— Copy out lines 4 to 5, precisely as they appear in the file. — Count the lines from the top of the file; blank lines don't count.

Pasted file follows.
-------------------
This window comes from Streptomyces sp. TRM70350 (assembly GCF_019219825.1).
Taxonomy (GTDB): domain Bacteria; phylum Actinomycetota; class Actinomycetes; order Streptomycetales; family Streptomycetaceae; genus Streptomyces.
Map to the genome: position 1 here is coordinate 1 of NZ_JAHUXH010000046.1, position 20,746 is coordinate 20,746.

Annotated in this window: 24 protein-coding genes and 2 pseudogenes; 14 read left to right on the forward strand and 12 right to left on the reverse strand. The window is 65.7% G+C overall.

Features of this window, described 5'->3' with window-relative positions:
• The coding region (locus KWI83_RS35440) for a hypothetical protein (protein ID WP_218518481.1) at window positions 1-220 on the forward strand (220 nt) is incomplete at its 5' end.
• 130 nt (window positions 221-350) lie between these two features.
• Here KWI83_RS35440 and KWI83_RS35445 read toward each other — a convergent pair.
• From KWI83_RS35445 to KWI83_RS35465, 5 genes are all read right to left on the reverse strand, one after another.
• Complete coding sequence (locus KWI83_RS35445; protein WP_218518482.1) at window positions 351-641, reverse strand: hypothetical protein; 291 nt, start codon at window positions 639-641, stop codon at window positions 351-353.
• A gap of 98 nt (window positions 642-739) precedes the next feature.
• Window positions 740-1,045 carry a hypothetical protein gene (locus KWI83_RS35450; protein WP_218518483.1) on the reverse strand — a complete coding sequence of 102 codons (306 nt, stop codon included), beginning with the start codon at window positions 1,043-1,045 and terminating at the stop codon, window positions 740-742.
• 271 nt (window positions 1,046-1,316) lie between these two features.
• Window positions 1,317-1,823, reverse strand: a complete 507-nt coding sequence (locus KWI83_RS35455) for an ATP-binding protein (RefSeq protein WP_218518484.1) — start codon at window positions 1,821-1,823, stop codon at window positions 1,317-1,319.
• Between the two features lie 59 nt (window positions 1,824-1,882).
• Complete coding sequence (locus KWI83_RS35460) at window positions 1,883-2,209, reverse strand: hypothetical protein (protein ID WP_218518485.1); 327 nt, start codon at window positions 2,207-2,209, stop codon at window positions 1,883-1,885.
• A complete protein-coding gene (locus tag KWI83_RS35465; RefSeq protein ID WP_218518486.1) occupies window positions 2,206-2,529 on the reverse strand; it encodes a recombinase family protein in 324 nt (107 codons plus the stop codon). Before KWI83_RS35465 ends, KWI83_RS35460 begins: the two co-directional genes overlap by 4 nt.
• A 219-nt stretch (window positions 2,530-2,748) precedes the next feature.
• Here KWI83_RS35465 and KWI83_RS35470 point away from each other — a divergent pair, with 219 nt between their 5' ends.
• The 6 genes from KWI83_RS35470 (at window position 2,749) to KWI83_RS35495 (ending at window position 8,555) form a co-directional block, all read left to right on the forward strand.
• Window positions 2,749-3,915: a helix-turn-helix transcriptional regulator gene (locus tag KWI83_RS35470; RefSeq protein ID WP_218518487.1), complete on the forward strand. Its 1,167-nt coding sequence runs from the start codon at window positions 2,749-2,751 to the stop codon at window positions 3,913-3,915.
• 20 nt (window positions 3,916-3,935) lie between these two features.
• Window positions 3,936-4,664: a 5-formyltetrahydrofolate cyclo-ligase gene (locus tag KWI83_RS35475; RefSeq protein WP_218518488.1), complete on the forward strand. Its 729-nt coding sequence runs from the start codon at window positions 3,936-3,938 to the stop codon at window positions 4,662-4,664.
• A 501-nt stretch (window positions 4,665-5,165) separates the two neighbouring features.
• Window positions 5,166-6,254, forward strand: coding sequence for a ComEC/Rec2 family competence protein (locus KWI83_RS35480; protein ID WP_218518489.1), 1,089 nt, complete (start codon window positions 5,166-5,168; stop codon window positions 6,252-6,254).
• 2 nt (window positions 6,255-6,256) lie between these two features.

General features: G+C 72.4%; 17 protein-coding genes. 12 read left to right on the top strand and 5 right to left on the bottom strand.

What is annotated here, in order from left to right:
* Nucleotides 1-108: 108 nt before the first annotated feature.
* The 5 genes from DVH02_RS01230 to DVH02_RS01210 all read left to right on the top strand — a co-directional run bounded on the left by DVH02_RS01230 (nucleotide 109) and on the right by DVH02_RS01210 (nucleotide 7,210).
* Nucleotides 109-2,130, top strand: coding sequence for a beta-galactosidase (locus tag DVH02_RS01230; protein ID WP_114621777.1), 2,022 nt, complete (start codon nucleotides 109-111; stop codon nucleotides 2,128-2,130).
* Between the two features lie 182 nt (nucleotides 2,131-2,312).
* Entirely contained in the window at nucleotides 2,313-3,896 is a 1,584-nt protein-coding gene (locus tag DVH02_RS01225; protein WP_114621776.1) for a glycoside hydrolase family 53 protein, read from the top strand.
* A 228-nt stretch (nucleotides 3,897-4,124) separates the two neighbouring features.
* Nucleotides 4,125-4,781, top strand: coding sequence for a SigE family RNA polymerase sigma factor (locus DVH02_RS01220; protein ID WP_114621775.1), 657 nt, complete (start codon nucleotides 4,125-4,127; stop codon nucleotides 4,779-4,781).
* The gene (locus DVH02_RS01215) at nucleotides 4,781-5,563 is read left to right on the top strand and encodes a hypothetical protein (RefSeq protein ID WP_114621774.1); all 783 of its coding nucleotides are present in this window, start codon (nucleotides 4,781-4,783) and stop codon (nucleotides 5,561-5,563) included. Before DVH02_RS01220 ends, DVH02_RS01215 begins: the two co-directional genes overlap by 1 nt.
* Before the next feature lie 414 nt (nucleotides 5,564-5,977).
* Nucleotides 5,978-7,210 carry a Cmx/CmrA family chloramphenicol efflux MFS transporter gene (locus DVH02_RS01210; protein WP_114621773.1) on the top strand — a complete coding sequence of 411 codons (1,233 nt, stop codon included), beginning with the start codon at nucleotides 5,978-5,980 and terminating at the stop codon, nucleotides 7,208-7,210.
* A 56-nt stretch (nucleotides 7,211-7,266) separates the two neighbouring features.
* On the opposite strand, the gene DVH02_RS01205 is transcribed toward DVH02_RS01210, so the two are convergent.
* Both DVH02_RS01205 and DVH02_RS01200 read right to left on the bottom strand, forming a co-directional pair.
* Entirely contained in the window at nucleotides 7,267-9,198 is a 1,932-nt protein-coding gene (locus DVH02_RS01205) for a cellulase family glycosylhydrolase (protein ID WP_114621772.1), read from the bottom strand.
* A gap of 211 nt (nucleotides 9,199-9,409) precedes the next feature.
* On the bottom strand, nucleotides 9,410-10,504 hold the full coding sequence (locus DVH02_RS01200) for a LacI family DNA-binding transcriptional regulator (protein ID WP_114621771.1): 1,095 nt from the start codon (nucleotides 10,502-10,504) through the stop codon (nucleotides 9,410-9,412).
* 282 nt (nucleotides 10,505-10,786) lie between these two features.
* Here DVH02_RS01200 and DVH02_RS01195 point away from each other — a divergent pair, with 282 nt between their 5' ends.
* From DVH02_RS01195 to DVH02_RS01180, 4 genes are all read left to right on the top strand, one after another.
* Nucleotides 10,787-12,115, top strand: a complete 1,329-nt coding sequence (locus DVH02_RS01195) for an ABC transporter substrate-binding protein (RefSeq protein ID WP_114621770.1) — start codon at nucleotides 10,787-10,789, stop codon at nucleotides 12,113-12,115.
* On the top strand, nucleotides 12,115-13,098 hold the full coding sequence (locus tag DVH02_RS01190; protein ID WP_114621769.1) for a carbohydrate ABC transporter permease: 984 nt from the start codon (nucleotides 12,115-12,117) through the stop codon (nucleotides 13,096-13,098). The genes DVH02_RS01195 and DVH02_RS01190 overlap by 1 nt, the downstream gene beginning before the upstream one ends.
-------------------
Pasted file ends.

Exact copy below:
Annotated in this window: 24 protein-coding genes and 2 pseudogenes; 14 read left to right on the forward strand and 12 right to left on the reverse strand. The window is 65.7% G+C overall.

Features of this window, described 5'->3' with window-relative positions: